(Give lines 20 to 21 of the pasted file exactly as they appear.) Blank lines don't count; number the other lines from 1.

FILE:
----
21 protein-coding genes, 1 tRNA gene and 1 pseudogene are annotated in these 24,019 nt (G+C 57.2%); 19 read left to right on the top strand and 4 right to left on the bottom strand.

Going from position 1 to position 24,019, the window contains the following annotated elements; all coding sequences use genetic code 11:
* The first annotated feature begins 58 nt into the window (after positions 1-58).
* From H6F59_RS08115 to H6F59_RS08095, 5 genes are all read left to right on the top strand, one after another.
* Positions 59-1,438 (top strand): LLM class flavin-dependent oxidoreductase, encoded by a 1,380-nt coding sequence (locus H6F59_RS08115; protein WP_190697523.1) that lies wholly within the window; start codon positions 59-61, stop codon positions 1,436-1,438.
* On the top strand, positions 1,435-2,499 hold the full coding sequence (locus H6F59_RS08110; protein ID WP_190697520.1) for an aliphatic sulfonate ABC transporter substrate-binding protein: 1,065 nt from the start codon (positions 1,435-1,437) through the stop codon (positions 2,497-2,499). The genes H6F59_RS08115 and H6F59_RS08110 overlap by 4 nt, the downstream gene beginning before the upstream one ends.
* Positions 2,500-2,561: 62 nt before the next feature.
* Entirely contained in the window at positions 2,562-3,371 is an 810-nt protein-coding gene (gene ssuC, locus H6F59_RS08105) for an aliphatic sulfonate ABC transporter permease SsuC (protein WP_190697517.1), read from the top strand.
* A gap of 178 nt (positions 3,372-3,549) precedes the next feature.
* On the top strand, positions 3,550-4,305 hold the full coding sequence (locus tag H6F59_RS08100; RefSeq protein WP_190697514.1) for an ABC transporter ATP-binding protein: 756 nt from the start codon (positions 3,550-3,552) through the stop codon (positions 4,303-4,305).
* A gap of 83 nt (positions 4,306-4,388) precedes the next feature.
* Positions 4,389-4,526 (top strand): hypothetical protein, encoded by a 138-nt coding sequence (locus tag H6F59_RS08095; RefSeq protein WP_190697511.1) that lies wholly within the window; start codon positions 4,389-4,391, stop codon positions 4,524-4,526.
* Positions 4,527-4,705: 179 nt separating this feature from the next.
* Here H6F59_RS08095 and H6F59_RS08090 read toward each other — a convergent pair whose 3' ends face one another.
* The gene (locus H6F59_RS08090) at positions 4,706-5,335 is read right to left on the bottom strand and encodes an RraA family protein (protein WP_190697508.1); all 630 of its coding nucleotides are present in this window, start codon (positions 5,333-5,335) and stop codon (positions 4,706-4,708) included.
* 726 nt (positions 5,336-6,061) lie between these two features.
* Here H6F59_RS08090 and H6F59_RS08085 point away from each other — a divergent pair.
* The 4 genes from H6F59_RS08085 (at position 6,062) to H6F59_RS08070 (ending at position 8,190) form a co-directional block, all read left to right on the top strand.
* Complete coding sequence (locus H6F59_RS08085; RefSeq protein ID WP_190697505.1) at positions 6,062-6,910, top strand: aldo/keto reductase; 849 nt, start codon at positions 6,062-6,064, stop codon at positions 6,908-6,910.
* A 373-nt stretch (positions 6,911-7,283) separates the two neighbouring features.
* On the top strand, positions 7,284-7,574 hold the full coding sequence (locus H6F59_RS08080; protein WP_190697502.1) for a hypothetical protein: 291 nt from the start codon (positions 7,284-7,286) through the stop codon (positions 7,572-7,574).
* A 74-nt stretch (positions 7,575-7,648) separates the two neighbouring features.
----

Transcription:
* A 373-nt stretch (positions 6,911-7,283) separates the two neighbouring features.
* On the top strand, positions 7,284-7,574 hold the full coding sequence (locus H6F59_RS08080; protein WP_190697502.1) for a hypothetical protein: 291 nt from the start codon (positions 7,284-7,286) through the stop codon (positions 7,572-7,574).